Because I have struggled so much to adhere to a 100% low fat raw vegan diet, and I intuitively know it’s the lifestyle for me, I went straight to the source.
In September 2018, I worked at the FoodnSport health retreats in Sedro Wooley, Washington.
Dr. Rozalind Graham and Dr. Douglas Graham are important pioneers in the fruitarian and raw vegan movements who host these events every year.
Both of them inspired me to write this post.
I discuss the detriments of cooked food from a health and nutrition perspective.
Thus, I provide the groundwork for why I choose raw foods.
References & Limitations
In Dr. Doug Graham’s best-selling book, The 80/10/10 Diet, Dr. Graham explains the effects of heating macronutrients–carbohydrates, proteins, and fats. I review those effects in this article.
At the Sedro retreats, Dr. Rozalind Graham described the connection between cooked food and cancer, heart disease, diabetes, and autoimmune diseases. I discuss those connections in Why Raw Food: Part 2.
In addition, I conducted my own research to back up their claims wherever possible.
Dr. Doug Graham’s book contains a list of references, but there are many sections in his book that derive from common sense and theory.
Moreover, there is a paucity of scientific research studying the effects of a raw food diet.
That’s no surprise.
We live in a cooked food world. Cooked food-eating scientists do not study a raw diet. They certainly aren’t going to be funded to do such research.
Many raw fooders are tree-hugging hippies who would never set foot in a research lab to participate in or run an experiment.
So there’s that too.
Sections Below Are Derived Mainly From The 80/10/10 Diet by Dr. Doug Graham.
When we cook food, we create enzyme-resistant bonds between amino acids.
Recall that amino acids are the building blocks of protein.
Amino acids are present in all whole foods, even fruits and veggies (hence vegans not dropping dead from protein deficiency).
The typical example given is a piece of hair. Place that piece of protein-rich hair over a flame and what happens? It fuses together. Can it be undone and return to the strand of hair it was second before? Nope.
Dietary enzymes only partially break down these enzyme-resistant bonds. The partially broken down proteins are known as polypeptides.
The body recognizes polypeptides as foreign substances, and attacks, contains, and eliminates them through the kidneys.
Then, polypeptides build up in the kidneys, eventually causing kidney stones and kidney failure.
These undigested proteins can also cause allergies, arthritis, leaky gut, and autoimmune diseases.
The important question is not, “Where do you get your protein?”
Rather, it is, “Do you heat your protein?”
When we heat carbohydrates, carbohydrate molecules fuse into a sticky goo.
The body only uses about 70% of the energy potential in cooked complex carbohydrates.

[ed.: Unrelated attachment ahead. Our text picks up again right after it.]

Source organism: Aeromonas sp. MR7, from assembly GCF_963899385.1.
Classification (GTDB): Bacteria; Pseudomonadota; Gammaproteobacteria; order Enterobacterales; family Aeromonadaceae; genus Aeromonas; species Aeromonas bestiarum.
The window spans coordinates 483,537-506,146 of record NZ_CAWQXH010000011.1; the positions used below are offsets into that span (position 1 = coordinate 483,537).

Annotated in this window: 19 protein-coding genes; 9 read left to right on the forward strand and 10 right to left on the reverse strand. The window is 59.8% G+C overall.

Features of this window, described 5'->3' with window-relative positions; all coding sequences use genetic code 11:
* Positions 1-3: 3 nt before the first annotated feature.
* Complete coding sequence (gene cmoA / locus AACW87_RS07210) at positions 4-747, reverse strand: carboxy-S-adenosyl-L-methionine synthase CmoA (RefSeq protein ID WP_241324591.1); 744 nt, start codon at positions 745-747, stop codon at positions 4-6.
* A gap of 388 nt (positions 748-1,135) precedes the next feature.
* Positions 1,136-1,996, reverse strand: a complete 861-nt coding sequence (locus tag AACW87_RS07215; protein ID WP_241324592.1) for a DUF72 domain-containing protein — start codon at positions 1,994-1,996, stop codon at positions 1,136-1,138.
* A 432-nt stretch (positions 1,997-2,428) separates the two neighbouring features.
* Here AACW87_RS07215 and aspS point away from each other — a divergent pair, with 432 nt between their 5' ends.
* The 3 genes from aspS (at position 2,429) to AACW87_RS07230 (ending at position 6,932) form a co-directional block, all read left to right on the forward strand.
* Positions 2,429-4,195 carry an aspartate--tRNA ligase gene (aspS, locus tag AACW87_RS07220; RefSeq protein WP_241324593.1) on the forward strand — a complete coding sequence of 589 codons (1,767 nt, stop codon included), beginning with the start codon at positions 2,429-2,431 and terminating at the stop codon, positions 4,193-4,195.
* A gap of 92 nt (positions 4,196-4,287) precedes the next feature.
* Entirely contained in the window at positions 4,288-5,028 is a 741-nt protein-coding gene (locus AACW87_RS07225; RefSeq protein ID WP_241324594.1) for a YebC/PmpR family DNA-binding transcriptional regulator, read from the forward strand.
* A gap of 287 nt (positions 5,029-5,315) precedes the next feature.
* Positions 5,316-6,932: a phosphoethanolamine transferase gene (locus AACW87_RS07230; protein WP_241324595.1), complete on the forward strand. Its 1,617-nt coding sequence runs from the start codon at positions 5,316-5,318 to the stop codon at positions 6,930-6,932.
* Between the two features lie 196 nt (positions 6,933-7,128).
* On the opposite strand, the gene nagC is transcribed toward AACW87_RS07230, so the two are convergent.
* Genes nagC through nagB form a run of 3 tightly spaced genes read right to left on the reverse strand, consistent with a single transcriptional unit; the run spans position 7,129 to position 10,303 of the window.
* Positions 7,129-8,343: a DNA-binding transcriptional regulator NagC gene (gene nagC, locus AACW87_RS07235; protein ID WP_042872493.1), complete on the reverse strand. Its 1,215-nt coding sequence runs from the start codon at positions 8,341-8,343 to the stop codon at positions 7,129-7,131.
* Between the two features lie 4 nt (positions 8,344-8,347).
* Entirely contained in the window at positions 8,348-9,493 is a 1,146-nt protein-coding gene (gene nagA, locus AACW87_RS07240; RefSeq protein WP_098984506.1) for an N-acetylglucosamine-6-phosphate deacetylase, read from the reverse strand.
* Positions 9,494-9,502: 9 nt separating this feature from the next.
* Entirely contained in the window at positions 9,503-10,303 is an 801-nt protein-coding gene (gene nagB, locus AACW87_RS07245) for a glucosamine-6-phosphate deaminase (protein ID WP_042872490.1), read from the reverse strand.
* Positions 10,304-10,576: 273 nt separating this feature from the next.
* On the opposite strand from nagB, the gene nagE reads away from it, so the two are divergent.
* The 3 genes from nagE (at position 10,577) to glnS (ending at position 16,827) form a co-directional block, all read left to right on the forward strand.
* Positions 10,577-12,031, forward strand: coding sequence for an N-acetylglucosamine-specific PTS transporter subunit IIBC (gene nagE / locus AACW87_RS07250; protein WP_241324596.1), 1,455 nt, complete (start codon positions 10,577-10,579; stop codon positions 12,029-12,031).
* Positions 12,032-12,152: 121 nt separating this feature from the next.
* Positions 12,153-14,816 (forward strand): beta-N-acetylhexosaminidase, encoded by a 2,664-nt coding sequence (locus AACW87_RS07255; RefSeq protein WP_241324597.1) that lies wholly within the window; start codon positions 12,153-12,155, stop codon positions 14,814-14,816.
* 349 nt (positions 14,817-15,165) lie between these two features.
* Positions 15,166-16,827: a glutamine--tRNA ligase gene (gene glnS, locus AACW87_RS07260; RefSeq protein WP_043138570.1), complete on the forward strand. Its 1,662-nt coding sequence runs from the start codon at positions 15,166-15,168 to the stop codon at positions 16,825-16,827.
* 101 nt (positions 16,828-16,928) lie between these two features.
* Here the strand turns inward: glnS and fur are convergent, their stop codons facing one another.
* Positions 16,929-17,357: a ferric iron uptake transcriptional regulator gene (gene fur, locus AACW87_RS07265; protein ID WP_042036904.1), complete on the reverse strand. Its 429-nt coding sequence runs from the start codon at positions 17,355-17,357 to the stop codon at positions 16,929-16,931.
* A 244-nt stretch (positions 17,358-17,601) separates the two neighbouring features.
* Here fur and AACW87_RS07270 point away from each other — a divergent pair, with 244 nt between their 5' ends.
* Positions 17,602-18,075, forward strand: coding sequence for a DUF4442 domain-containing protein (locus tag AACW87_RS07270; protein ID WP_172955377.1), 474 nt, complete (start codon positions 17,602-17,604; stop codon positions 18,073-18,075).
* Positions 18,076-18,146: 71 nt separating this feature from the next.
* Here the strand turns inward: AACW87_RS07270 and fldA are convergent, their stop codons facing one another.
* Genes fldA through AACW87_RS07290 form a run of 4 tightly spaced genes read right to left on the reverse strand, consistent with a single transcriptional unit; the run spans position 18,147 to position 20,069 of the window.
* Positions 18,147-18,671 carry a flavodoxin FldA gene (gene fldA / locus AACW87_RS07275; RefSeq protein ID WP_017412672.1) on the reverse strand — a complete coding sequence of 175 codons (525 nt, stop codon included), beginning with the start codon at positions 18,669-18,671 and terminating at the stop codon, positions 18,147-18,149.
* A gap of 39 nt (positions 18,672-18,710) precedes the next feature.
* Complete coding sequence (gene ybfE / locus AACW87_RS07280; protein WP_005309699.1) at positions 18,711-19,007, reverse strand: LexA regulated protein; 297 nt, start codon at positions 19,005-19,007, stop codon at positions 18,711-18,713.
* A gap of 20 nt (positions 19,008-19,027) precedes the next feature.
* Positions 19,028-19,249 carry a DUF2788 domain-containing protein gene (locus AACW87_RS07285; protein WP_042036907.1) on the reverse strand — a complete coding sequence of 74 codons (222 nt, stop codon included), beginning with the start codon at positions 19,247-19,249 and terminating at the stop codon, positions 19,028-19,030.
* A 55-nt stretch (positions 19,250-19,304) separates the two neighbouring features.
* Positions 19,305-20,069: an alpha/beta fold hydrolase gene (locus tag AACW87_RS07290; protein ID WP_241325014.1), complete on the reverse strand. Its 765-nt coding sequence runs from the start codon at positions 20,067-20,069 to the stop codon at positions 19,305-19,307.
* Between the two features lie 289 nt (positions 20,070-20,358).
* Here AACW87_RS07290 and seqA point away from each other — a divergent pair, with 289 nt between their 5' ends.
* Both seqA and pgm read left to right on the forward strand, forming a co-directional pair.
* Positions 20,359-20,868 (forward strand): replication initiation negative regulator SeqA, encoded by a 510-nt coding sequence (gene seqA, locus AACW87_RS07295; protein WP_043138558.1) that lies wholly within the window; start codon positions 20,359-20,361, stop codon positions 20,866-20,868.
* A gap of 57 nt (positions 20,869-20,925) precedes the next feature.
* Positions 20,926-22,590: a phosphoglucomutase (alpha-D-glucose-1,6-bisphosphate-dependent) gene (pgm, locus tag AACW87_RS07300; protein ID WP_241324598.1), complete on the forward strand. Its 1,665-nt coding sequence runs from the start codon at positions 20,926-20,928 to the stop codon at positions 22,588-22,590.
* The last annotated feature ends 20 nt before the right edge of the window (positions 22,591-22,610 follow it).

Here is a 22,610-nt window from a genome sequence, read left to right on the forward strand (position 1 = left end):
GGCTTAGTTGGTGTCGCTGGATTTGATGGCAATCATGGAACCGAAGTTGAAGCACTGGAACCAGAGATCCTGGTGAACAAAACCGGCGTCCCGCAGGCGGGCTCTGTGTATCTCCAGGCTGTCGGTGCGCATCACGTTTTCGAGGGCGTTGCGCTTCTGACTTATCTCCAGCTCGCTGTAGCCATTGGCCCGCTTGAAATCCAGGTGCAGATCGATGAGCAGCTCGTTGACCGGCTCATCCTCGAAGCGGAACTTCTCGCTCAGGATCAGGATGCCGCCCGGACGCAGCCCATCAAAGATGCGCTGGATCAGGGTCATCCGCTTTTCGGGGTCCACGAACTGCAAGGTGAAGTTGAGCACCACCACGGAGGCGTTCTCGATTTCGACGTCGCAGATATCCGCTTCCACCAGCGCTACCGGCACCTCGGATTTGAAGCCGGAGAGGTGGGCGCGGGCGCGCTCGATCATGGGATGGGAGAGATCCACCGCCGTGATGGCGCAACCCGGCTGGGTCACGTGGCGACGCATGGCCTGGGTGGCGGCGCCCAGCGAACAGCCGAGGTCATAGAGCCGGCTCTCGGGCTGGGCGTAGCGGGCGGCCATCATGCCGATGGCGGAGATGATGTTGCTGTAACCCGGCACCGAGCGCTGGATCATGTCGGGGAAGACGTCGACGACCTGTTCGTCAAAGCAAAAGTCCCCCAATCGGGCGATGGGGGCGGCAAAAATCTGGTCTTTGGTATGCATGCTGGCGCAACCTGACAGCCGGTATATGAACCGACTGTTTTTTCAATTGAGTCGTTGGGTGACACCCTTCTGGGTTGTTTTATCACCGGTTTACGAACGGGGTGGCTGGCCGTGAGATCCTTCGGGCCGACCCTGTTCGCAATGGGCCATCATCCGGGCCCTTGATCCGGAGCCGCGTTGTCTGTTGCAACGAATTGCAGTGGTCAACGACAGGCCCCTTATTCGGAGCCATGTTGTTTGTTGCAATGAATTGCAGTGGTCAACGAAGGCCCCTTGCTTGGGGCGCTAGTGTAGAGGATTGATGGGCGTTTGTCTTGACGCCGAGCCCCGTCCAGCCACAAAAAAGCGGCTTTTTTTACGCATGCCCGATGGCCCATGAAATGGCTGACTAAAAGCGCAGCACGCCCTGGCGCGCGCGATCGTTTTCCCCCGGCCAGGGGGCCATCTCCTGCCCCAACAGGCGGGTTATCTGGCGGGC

When heated, the sugar molecules in carbohydrate-based foods melt, and trigger a high glycemic response in the body.
After eating cooked carbs (especially refined products devoid of fiber), blood sugar levels spike.
Carbohydrates heated to a char or blackened are carcinogenic (potentially cancer-causing).
Heated fats quickly go rancid, and thus are carcinogenic.
The longer we expose heated fats to oxygen (e.g. sitting out on a plate or stored in a cupboard as in packaged foods, even technically raw vegan ones!), the greater their nutrient derangement.
Cooked fatty foods interfere with cellular respiration, contributing to cancer and heart disease.
Moreover, heating fats reduces their antioxidant value.
When fats are exposed to high heat via deep frying, broiling, roasting, and barbecuing, carcinogenic substances are produced. The carcinogens include: acrolein, hydrocarbons, nitrosamines, and benzopyrene.
Oils that are repeatedly reheated (as in deep-frying) become trans fatty acids, one of the most dangerous health hazards.
Heated saturated fats clog arteries and capillaries, reducing the delivery of oxygen throughout the body.
Tip: If you’re going to keep oil in your diet, do yourself a favor, and don’t heat it!
Cooking Removes Water From Food
Nature perfectly structures the water in fresh foods.
Unfortunately, most types of cooking remove the water from food.
Tip: If you are going to cook your food, use the water in which you boil, steam, or pressure cook your veggies. Some call this pot licker, and it’s delicious!
Dehydrating foods via cooking oxidizes nutrients, thereby degrading nutritional value.
Unfortunately, you can’t make up for the dehydration of foods by drinking extra plain, filtered water.
Even the purest filtered water does not compare to the structured water in a whole fresh apple, for example.
Cooking Destroys Important Micronutrients
Cooking food damages the vitamins, minerals, enzymes, coenzymes, antioxidants, phytonutrients, and fiber contained in fresh food.
Cooking deranges fats, proteins, and carbs.
In addition, heating food removes one of the most important nutritional needs of the human body: water.
Some evidence suggests cooking damages micronutrients in plant foods.
This article is continued in Why Raw Food: Part 2. Check it out here!
This article is not meant to scare you, or tell you that what you are eating is bad.
I am simply sharing the perspective of raw food pioneers on why a healthy diet should be based on raw fruits and vegetables.
It doesn’t mean you need to switch to 100% raw food now…or ever!
The message is to eat more fresh, whole fruits and veggies.
Don’t worry so much if you cook a high percentage of the food you eat, especially if you are already vegan!
Focus on including more fresh, whole plant foods into your diet.
Change takes time!
Recipe In Photo Is…
Ginger Belief from the Raw Food Romance Meal Plan 2. It is the TASTIEST raw vegan meal I have ever had! Get the recipe here.
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